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Topic: Carbon dioxide sink


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In the News (Thu 18 Apr 19)

  
  Carbon Dioxide Sink 1960-2000
The net sink flow rate of carbon dioxide to the oceans and to the biosphere was found to be strongly dependent on the atmospheric concentration.
When carbon dioxide is emitted from fossil fuels, cement production, or deforestation, the increased partial pressure of carbon dioxide in the atmosphere will force an increase of the absorption rate and thus a net sink flow of carbon to the backmixed surface layer of the oceans and to the biosphere.
Most global carbon dioxide models have very low sensitivity for the partial pressure on the oceanic uptake, and a quite large balancing term that is not controlled by the partial pressure in the biospheric model.
www.john-daly.com /ahlbeck/ahlbeck.htm   (3913 words)

  
  CO2 sink - CO2sink
A carbon dioxide sink or CO2 sink is a carbon reservoir that is increasing in size, and is the opposite of a carbon "source".
Oceans are natural carbon dioxide sinks, and as the level of carbon dioxide increases in the atmosphere, the level in the oceans also increases, creating potentially disastrous acidic oceans.
The carbon or plankton cells have to sink to the deep water in 2000 to 4000 meter to be sequestered for ca.
www.kopete.org /CO2-sink.html   (2647 words)

  
 The Environmental Literacy Council - Sources & Sinks
Carbon, for example, may be stored deep within ocean sediments for many millions of years or it might be cycled back into the atmosphere in a matter of hours.
The carbon cycle is one of the Earth's major biogeochemical cycles; vast amounts of carbon continuously cycle between the Earth's atmosphere, oceans, and land surfaces in both short and long-term cycles.
However, scientists are now beginning to believe that much of the 'extra' carbon dioxide released into the atmosphere through human activities are being absorbed by the oceans, making it a possibility that we could increase the "ocean sink" through a method called ocean fertilization.
www.enviroliteracy.org /article.php/439.html   (1072 words)

  
 Sink - Biocrawler   (Site not responding. Last check: )
In plumbing, a sink is a bowl-shaped fixture, usually made of porcelain (or, especially in the kitchen, stainless steel), that is used for washing hands or small objects such as dishes, nylons, socks or underwear.
Old sinks were often made of enameled steel or cast iron.
Sinks generally have faucets, usually cold and hot, and a drain.
www.biocrawler.com /encyclopedia/Sink   (244 words)

  
 Carbon sinks
The concept of carbon sinks is based on the natural ability of trees, other plants and the soil to soak up carbon dioxide and temporarily store the carbon in wood, roots, leaves and the soil.
The absorption of carbon dioxide by trees and the soil, proponents of carbon sink credits suggest, would be just as valid a means to achieve emission reduction commitments under the Kyoto Protocol as cutting emissions of carbon dioxide from fossil fuels.
Carbon sinks are thus likely to contribute to increasing long-term atmospheric concentrations of CO2 – the exact opposite of the intended effect, and a dangerous avoidance of emission cuts which need to take place now to avoid increasing the threats of climate change to future generations even further.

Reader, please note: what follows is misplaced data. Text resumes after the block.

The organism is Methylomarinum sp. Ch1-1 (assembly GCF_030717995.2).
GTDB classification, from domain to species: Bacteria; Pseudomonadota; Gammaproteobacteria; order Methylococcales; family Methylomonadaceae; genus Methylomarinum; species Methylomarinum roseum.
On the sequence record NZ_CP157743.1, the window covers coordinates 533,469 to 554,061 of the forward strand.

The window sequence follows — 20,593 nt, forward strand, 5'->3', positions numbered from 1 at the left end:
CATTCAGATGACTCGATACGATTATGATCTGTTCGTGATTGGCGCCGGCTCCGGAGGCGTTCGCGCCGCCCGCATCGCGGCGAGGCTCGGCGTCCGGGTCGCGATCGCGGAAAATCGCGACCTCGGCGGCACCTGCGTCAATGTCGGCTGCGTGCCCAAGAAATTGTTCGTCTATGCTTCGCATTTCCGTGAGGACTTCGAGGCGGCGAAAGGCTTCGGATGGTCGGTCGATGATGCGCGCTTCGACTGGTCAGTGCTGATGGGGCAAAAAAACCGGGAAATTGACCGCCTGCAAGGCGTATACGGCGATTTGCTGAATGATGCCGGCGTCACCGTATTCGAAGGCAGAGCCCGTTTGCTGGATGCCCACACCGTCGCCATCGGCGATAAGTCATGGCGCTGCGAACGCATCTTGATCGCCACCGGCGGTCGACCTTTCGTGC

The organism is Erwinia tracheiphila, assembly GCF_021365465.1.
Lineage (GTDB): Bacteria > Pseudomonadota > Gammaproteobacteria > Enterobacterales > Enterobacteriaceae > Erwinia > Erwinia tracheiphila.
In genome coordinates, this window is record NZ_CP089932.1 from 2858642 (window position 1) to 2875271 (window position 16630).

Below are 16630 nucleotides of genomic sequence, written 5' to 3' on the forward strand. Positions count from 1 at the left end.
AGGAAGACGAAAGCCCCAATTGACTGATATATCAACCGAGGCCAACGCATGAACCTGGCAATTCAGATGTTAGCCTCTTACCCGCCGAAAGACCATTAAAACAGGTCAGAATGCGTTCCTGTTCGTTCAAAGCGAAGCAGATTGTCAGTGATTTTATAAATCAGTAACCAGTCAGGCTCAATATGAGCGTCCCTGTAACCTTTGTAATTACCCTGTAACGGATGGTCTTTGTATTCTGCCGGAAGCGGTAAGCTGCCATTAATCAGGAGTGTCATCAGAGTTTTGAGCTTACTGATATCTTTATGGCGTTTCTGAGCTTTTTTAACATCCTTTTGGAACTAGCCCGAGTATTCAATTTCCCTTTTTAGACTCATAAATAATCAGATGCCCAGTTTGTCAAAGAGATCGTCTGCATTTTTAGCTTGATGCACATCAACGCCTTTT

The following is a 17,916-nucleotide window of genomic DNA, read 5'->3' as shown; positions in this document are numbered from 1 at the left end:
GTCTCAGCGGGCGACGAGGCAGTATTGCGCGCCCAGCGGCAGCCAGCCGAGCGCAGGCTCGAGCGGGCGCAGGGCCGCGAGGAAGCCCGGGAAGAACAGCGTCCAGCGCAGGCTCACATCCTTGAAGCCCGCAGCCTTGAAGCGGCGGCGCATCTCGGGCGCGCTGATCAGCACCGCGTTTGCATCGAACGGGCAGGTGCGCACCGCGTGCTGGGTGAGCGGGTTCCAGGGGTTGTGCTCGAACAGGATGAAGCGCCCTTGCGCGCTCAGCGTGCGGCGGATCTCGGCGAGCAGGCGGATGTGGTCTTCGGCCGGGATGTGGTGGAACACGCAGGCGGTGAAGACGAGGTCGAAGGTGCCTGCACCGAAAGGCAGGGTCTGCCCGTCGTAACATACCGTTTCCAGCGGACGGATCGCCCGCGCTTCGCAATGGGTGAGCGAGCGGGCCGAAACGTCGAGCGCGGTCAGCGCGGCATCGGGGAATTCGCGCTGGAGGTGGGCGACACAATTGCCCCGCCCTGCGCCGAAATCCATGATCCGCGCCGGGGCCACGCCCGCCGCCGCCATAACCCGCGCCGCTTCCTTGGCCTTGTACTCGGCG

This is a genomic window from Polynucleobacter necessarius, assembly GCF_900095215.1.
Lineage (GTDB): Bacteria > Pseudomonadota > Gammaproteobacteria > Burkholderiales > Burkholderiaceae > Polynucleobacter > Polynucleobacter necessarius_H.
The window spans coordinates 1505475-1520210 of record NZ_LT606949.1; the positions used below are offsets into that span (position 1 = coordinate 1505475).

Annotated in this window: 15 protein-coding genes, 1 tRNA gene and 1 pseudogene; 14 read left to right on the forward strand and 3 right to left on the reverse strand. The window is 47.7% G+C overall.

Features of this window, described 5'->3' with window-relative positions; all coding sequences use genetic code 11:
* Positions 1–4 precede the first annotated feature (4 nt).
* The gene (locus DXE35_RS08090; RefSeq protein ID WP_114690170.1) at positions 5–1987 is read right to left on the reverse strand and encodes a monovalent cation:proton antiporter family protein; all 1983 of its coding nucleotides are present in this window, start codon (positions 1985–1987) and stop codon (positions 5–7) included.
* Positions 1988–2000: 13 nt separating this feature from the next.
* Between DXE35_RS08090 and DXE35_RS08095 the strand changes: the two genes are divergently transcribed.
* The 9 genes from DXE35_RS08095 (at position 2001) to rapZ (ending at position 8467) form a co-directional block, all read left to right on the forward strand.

www.fern.org /pages/climate/carbon.html   (1003 words)

  
 Carbon dioxide sink - Wikipedia, the free encyclopedia
A carbon dioxide (CO) sink is a carbon reservoir that is increasing in size, and is the opposite of a carbon "source".
The former is primarily a function of differential CO solubility in seawater and the thermohaline circulation, while the latter is the sum of a series of biological processes that transport carbon (in organic and inorganic forms) from the surface euphotic zone to the ocean's interior.
A small fraction of the organic carbon transported by the biological pump to the seafloor is buried in anoxic conditions under sediments and ultimately forms fossil fuels such as oil and natural gas.
en.wikipedia.org /wiki/Carbon_dioxide_sink   (3202 words)

  
 Oceans Carbon Sink or Source
Carbon dioxide in the atmosphere can dissolve in water, and the colder and more turbulent regions of the oceans tend to absorb carbon dioxide, while the warmer and less turbulent regions release it, carbon dioxide being less soluble in warm water than in cold water.
The passive uptake and release of carbon dioxide is not as important, however, as the active uptake of carbon dioxide by the phytoplankton in photosynthesis and its active release in respiration by the whole community of marine organisms, which amount to about 100 Gt a year each way (Oceans and global warming, this series).
Other evidence has come to light since indicating that the increase of carbon dioxide in the atmosphere and global warming are undermining the conditions of growth for phytoplankton, which has the potential to wipe out the marine biota at its very basis and to aggravate global warming (Shutting down the oceans, this series).
www.i-sis.org.uk /OceanCarbonSink.php   (937 words)

  
 Carbon dioxide - Wikipedia, the free encyclopedia
Carbon dioxide is a colorless gas which, when inhaled at high concentrations (a dangerous activity because of the associated asphyxiation risk), produces a sour taste in the mouth and a stinging sensation in the nose and throat.